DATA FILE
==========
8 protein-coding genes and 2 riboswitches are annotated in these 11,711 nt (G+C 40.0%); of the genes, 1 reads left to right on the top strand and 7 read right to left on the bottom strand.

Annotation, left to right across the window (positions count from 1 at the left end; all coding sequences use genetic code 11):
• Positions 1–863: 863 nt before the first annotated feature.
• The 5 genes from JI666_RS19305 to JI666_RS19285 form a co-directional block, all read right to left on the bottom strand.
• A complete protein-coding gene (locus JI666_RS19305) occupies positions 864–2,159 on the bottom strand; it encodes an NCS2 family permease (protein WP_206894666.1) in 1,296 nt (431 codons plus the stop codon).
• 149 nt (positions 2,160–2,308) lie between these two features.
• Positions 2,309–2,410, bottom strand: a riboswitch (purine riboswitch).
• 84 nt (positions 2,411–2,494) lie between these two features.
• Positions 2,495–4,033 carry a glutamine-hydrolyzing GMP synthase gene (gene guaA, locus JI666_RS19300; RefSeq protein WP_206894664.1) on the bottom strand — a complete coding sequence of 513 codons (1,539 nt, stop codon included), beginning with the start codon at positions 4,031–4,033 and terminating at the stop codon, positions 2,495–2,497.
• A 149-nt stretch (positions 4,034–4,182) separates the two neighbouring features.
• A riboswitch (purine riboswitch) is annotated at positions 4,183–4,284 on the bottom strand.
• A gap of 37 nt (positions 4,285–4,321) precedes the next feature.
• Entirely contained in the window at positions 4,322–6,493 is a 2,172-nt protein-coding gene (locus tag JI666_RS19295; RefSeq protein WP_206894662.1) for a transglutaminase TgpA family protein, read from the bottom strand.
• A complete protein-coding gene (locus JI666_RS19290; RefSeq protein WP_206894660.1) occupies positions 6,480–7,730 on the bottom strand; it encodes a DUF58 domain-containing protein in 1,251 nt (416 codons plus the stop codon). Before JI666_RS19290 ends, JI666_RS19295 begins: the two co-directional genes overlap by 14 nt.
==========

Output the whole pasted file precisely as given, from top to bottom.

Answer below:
8 protein-coding genes and 2 riboswitches are annotated in these 11,711 nt (G+C 40.0%); of the genes, 1 reads left to right on the top strand and 7 read right to left on the bottom strand.

Annotation, left to right across the window (positions count from 1 at the left end; all coding sequences use genetic code 11):
• Positions 1–863: 863 nt before the first annotated feature.
• The 5 genes from JI666_RS19305 to JI666_RS19285 form a co-directional block, all read right to left on the bottom strand.
• A complete protein-coding gene (locus JI666_RS19305) occupies positions 864–2,159 on the bottom strand; it encodes an NCS2 family permease (protein WP_206894666.1) in 1,296 nt (431 codons plus the stop codon).
• 149 nt (positions 2,160–2,308) lie between these two features.
• Positions 2,309–2,410, bottom strand: a riboswitch (purine riboswitch).
• 84 nt (positions 2,411–2,494) lie between these two features.
• Positions 2,495–4,033 carry a glutamine-hydrolyzing GMP synthase gene (gene guaA, locus JI666_RS19300; RefSeq protein WP_206894664.1) on the bottom strand — a complete coding sequence of 513 codons (1,539 nt, stop codon included), beginning with the start codon at positions 4,031–4,033 and terminating at the stop codon, positions 2,495–2,497.
• A 149-nt stretch (positions 4,034–4,182) separates the two neighbouring features.
• A riboswitch (purine riboswitch) is annotated at positions 4,183–4,284 on the bottom strand.
• A gap of 37 nt (positions 4,285–4,321) precedes the next feature.
• Entirely contained in the window at positions 4,322–6,493 is a 2,172-nt protein-coding gene (locus tag JI666_RS19295; RefSeq protein WP_206894662.1) for a transglutaminase TgpA family protein, read from the bottom strand.
• A complete protein-coding gene (locus JI666_RS19290; RefSeq protein WP_206894660.1) occupies positions 6,480–7,730 on the bottom strand; it encodes a DUF58 domain-containing protein in 1,251 nt (416 codons plus the stop codon). Before JI666_RS19290 ends, JI666_RS19295 begins: the two co-directional genes overlap by 14 nt.